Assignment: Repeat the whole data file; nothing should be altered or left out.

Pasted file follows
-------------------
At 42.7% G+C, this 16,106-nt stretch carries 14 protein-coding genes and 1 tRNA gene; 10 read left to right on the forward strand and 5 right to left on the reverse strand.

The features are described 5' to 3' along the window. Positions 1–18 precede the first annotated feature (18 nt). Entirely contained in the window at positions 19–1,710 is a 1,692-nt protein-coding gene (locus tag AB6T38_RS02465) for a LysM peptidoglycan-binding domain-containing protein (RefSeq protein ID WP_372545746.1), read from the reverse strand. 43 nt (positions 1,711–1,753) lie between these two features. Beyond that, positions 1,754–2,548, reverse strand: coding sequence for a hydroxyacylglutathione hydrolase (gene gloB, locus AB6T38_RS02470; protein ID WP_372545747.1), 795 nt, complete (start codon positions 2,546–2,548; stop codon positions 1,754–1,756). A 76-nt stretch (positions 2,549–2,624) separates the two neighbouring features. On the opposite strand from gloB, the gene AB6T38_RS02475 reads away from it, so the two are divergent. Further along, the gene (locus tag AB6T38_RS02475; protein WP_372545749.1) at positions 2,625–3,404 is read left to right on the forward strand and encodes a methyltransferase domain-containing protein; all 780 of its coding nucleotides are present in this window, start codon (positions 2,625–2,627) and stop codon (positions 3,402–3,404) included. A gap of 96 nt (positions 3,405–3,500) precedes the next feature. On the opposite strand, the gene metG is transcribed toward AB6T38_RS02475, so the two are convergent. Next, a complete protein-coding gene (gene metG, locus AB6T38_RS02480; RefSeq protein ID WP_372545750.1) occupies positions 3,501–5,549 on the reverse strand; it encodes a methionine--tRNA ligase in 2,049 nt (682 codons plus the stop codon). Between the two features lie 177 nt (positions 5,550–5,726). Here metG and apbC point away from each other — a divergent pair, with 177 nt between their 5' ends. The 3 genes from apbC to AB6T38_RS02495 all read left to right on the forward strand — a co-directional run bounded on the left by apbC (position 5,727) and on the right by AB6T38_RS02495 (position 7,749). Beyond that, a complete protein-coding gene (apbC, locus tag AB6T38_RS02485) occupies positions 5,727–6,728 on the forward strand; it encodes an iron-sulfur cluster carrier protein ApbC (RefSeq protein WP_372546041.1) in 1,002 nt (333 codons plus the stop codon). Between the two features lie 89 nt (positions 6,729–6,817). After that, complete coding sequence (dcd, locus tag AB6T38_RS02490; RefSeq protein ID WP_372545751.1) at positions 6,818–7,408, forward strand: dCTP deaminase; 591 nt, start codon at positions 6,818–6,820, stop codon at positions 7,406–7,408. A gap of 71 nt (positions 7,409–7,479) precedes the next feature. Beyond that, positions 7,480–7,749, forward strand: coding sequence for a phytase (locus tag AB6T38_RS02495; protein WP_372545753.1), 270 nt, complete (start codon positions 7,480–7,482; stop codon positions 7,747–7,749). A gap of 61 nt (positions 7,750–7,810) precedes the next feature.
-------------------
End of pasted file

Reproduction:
At 42.7% G+C, this 16,106-nt stretch carries 14 protein-coding genes and 1 tRNA gene; 10 read left to right on the forward strand and 5 right to left on the reverse strand.

The features are described 5' to 3' along the window. Positions 1–18 precede the first annotated feature (18 nt). Entirely contained in the window at positions 19–1,710 is a 1,692-nt protein-coding gene (locus tag AB6T38_RS02465) for a LysM peptidoglycan-binding domain-containing protein (RefSeq protein ID WP_372545746.1), read from the reverse strand. 43 nt (positions 1,711–1,753) lie between these two features. Beyond that, positions 1,754–2,548, reverse strand: coding sequence for a hydroxyacylglutathione hydrolase (gene gloB, locus AB6T38_RS02470; protein ID WP_372545747.1), 795 nt, complete (start codon positions 2,546–2,548; stop codon positions 1,754–1,756). A 76-nt stretch (positions 2,549–2,624) separates the two neighbouring features. On the opposite strand from gloB, the gene AB6T38_RS02475 reads away from it, so the two are divergent. Further along, the gene (locus tag AB6T38_RS02475; protein WP_372545749.1) at positions 2,625–3,404 is read left to right on the forward strand and encodes a methyltransferase domain-containing protein; all 780 of its coding nucleotides are present in this window, start codon (positions 2,625–2,627) and stop codon (positions 3,402–3,404) included. A gap of 96 nt (positions 3,405–3,500) precedes the next feature. On the opposite strand, the gene metG is transcribed toward AB6T38_RS02475, so the two are convergent. Next, a complete protein-coding gene (gene metG, locus AB6T38_RS02480; RefSeq protein ID WP_372545750.1) occupies positions 3,501–5,549 on the reverse strand; it encodes a methionine--tRNA ligase in 2,049 nt (682 codons plus the stop codon). Between the two features lie 177 nt (positions 5,550–5,726). Here metG and apbC point away from each other — a divergent pair, with 177 nt between their 5' ends. The 3 genes from apbC to AB6T38_RS02495 all read left to right on the forward strand — a co-directional run bounded on the left by apbC (position 5,727) and on the right by AB6T38_RS02495 (position 7,749). Beyond that, a complete protein-coding gene (apbC, locus tag AB6T38_RS02485) occupies positions 5,727–6,728 on the forward strand; it encodes an iron-sulfur cluster carrier protein ApbC (RefSeq protein WP_372546041.1) in 1,002 nt (333 codons plus the stop codon). Between the two features lie 89 nt (positions 6,729–6,817). After that, complete coding sequence (dcd, locus tag AB6T38_RS02490; RefSeq protein ID WP_372545751.1) at positions 6,818–7,408, forward strand: dCTP deaminase; 591 nt, start codon at positions 6,818–6,820, stop codon at positions 7,406–7,408. A gap of 71 nt (positions 7,409–7,479) precedes the next feature. Beyond that, positions 7,480–7,749, forward strand: coding sequence for a phytase (locus tag AB6T38_RS02495; protein WP_372545753.1), 270 nt, complete (start codon positions 7,480–7,482; stop codon positions 7,747–7,749). A gap of 61 nt (positions 7,750–7,810) precedes the next feature.